Excerpt: 'Alex and Me'

Day four was even better. Alex again came out of his cage spontaneously and even perched voluntarily for a short time. He continued to enjoy chewing paper. When I gave him some I said things like, "Paper, here's your paper," placing emphasis on the relevant label. My friend Marion Pak, who volunteered to help train Alex, came to meet him for the first time. He immediately took to her, perched easily, and spent an hour seeming quite content with her. And why not? She wasn't the one who had subjected him to torture in a dark box for hours, tossed him on the floor, and broken a feather.

I needed Marion's help with Alex because I was going to use a modified form of a training method I had researched while at Harvard. I'll describe it in more detail later. Essentially, though, the method involves two trainers, rather than the usual one, and they take turns asking each other about an object's label, with Alex observing. Then either one would query Alex, using the same words. The idea was that he would learn in a social context. This procedure was radically different from what would have been considered normal at the time. Marion and I started such training that day, on the label "paper."

After Marion left that morning I stayed with Alex for another hour. I purposely ignored him until he made a noise, then I rewarded him with paper, again saying, "Paper, Alex, here's your paper." Any parrot owner can tell you that their bird may spontaneously learn some random words, but that's not the same as teaching meaningful communication. The first small step in Alex's training was for me to link any novel sound to the single object paper, as Marion and I had done in training earlier. The only vocalization Alex made was something like "Auf," which seemed exploratory, and a rasping, subvocal noise he made randomly. As I gave him one index card I said, "OK, Alex, there's a long way to go, buddy." Alex didn't say anything, just continued shredding paper and wiping his beak. But we had started our work together at last.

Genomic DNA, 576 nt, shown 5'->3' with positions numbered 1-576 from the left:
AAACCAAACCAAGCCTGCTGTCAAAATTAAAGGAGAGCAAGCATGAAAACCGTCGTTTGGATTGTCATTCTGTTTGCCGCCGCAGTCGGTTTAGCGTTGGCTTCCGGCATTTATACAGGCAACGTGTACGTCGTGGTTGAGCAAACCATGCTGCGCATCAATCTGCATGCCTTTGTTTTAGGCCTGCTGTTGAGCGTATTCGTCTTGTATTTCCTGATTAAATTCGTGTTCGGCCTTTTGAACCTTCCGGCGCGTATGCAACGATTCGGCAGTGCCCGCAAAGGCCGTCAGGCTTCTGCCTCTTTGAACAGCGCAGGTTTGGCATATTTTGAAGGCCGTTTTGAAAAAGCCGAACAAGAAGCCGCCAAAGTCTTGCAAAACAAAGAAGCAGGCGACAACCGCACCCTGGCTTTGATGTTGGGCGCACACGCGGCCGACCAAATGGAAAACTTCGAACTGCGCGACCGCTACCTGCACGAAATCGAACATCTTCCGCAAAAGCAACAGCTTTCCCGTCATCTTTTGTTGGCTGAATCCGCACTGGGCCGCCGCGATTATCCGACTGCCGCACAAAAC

It turned out that beginning training with "paper" was an extremely bad choice, because it is very hard to make a "puh" sound if you don't have lips. But Alex himself had made the choice, so we were stuck with it.

During the next four or five weeks I steadily raised the bar for Alex, to push him to achieve more and more. For instance, during training, Marion and I waited for some kind of two-syllable utterance—resembling "pa-per" in rhythm if not in actual sounds—before we would reward him with some paper. That's what is called the "acoustic envelope," the sound shape of the word. We also introduced a silver-colored key to Alex, so that he wouldn't come to associate verbalizing only with paper. He became steadily more vocal and began to produce sounds like "ay-er" when Marion and I asked him "What's this?" when showing him paper, and "ee" for the key. Sometimes he got confused and combined the sounds, like "ee-er." But he was definitely beginning to get it.

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